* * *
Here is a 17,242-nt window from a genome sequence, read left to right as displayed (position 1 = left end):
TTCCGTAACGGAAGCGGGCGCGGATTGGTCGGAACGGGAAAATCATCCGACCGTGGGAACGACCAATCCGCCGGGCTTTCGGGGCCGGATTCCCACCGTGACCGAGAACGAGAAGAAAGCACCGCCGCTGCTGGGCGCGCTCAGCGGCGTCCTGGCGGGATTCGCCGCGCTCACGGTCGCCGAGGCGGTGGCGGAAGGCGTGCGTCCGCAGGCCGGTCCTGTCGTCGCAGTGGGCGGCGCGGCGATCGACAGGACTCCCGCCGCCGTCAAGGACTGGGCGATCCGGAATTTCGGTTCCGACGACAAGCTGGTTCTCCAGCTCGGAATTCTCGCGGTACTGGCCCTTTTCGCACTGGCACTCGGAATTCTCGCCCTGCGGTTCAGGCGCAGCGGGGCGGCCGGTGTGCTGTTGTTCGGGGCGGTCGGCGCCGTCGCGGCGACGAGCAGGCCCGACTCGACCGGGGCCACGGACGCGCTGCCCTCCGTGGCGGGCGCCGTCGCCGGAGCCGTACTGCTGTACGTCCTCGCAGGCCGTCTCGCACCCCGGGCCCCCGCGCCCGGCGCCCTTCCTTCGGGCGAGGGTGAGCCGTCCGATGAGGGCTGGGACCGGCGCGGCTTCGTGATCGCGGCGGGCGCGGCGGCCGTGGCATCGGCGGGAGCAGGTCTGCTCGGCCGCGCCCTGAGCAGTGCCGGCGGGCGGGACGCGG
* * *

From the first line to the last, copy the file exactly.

Here is a 17,242-nt window from a genome sequence, read left to right as displayed (position 1 = left end):
TTCCGTAACGGAAGCGGGCGCGGATTGGTCGGAACGGGAAAATCATCCGACCGTGGGAACGACCAATCCGCCGGGCTTTCGGGGCCGGATTCCCACCGTGACCGAGAACGAGAAGAAAGCACCGCCGCTGCTGGGCGCGCTCAGCGGCGTCCTGGCGGGATTCGCCGCGCTCACGGTCGCCGAGGCGGTGGCGGAAGGCGTGCGTCCGCAGGCCGGTCCTGTCGTCGCAGTGGGCGGCGCGGCGATCGACAGGACTCCCGCCGCCGTCAAGGACTGGGCGATCCGGAATTTCGGTTCCGACGACAAGCTGGTTCTCCAGCTCGGAATTCTCGCGGTACTGGCCCTTTTCGCACTGGCACTCGGAATTCTCGCCCTGCGGTTCAGGCGCAGCGGGGCGGCCGGTGTGCTGTTGTTCGGGGCGGTCGGCGCCGTCGCGGCGACGAGCAGGCCCGACTCGACCGGGGCCACGGACGCGCTGCCCTCCGTGGCGGGCGCCGTCGCCGGAGCCGTACTGCTGTACGTCCTCGCAGGCCGTCTCGCACCCCGGGCCCCCGCGCCCGGCGCCCTTCCTTCGGGCGAGGGTGAGCCGTCCGATGAGGGCTGGGACCGGCGCGGCTTCGTGATCGCGGCGGGCGCGGCGGCCGTGGCATCGGCGGGAGCAGGTCTGCTCGGCCGCGCCCTGAGCAGTGCCGGCGGGCGGGACGCGG